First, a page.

Onto some other news that came out yesterday (but apparently doesn’t reflect reality) the federal government and the Bank of Canada are once again sounding alarm as household debt continues to rise:
Two new reports suggest the problem is worsening in the face of a weakening economy. (Read the CGA report here)
Finance Minister Jim Flaherty tabled a budget implementation bill Tuesday he says will formalize his powers to intervene in Canada’s hot housing market to restrain borrowing.
And on Wednesday, Bank of Canada governor Mark Carney is expected to warn Canadians against taking on too heavy a debt burden that they won’t be able to afford once interest rates start rising.
“We have very low interest rates in Canada,” Flaherty said. “We need to remind Canadians that historically low interest rates will not be there forever, that interest rates really only have one way to go and that’s up,” Flaherty said.
“So Canadians in terms of their most important — their largest debts, residential mortgages, need to be aware that their monthly payments are going to go up when interest rates go up over time.”
Flaherty has tightened mortgage requirements three times since 2008, but did not say whether he was considering another turn of the screw.
For now, many analysts believe what Flaherty and Carney are doing — issuing warnings — is likely the best approach, since action might be too strong medicine. Tightening mortgage rules further, or raising rates or both, could result in an overshoot and send the housing market crashing.
On the other side of the issue, however, is that many Canadians could be financially hurt if they proceed on the assumption interest rates and carrying costs, will remain at current levels for years.
However, as the TD report I referenced yesterday states, the Bank of Canada is not expected to raise rates anytime soon.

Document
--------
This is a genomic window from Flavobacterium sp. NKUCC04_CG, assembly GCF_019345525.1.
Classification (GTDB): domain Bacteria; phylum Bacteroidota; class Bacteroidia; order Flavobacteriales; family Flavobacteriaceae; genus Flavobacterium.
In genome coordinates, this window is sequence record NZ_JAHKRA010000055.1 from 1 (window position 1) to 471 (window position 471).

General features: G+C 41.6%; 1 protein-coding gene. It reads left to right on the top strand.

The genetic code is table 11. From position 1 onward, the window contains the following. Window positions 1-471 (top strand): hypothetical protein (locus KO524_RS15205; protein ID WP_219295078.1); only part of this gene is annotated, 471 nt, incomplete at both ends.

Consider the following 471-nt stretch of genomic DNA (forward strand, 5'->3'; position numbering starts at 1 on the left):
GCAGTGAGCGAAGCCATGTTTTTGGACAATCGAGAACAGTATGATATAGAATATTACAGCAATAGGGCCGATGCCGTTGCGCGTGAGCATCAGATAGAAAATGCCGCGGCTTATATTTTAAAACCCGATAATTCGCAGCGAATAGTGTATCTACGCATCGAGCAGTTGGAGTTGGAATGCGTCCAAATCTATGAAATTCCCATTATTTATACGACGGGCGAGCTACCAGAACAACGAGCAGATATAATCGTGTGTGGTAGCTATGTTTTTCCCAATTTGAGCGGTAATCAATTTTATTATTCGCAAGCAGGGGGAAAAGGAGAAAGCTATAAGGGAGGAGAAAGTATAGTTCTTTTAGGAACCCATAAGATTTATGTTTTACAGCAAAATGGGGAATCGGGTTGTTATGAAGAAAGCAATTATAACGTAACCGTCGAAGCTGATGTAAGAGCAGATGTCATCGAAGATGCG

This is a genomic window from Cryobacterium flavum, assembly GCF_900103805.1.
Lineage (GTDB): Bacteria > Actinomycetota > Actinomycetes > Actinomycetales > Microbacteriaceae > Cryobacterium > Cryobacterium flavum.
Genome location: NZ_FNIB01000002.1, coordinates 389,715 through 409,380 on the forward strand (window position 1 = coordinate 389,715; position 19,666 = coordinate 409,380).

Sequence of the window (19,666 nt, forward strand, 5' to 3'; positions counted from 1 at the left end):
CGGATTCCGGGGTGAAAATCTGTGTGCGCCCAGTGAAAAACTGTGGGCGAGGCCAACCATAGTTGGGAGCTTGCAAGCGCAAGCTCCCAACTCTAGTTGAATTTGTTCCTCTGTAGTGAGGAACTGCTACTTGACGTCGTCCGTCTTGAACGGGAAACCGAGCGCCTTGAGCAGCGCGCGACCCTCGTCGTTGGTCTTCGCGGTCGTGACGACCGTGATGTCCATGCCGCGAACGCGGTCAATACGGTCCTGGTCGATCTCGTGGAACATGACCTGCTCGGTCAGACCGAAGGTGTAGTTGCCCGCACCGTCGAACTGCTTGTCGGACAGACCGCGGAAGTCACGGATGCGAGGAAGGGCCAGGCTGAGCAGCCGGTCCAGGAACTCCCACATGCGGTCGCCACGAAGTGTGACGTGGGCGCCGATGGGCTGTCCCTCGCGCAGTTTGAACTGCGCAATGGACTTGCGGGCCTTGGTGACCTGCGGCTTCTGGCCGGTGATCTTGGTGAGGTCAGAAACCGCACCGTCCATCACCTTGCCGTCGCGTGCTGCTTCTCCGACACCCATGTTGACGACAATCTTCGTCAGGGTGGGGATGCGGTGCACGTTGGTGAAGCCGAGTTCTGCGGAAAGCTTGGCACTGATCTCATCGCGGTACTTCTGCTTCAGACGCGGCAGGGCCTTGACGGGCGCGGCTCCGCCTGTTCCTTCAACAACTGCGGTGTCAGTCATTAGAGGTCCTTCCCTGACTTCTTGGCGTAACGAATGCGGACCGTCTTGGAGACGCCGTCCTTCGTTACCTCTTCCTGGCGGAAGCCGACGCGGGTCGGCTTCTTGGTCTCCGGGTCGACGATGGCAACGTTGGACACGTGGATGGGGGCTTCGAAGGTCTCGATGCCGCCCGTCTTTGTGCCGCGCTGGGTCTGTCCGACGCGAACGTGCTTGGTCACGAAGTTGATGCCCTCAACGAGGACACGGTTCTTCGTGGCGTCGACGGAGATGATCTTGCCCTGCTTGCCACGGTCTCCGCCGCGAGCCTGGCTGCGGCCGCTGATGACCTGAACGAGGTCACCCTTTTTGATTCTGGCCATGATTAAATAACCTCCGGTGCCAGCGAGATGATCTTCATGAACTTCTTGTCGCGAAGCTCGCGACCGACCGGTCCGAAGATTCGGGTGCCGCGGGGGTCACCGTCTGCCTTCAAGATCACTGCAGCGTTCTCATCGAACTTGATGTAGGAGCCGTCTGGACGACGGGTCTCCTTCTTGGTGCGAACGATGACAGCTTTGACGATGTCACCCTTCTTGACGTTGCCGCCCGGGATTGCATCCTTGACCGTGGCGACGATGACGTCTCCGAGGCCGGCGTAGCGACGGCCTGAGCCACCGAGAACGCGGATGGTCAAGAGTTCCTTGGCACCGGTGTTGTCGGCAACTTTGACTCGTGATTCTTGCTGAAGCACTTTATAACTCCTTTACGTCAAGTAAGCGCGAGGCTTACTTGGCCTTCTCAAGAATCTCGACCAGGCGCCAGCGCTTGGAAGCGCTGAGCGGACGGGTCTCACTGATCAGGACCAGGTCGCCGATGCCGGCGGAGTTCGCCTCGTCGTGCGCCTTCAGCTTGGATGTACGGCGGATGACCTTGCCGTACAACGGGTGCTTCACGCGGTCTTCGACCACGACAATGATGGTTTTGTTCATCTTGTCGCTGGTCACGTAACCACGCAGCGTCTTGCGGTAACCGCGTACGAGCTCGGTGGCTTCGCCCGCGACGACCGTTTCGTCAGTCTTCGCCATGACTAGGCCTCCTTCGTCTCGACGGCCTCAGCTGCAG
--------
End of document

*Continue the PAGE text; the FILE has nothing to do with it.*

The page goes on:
When I was looking up news articles referencing Urban Futures, I stumbled across this abstract from an article from the Toronto Star back in 1997. In light of it now being 2011, it highlights how long the baby-boom-bust housing crash scenario has been milked and regurgitated by some:
No price meltdown seen in housing market
Two economic studies refute theories of baby-bust slump
But those who decide to sell their homes in a panic may be doing so needlessly, according to two recent economic studies. The authors suggest the future is bright for real estate values wherever communities and incomes are growing, and that it’s not as bleak as [Garth] Turner and [David] Foot would claim.
Derek Holt, an economist at the Royal Bank of Canada, and David Baxter, executive director of the Urban Futures Institute in Vancouver, concluded separately that we should not experience a sharp drop in demand for houses due to shifting demographics.
On housing, the two concluded that demand will not inevitably drop in the first decade of the next century just because the baby-bust generation is 45 per cent smaller than the older baby-boom cohort.
I sure hope no one sold their home 14 years ago fearing that prices were about to plummet. It looks like Urban Futures & RBC were right back then. But with them now taking a different position on the BC market today, who will continue to have the most accurate prognostication?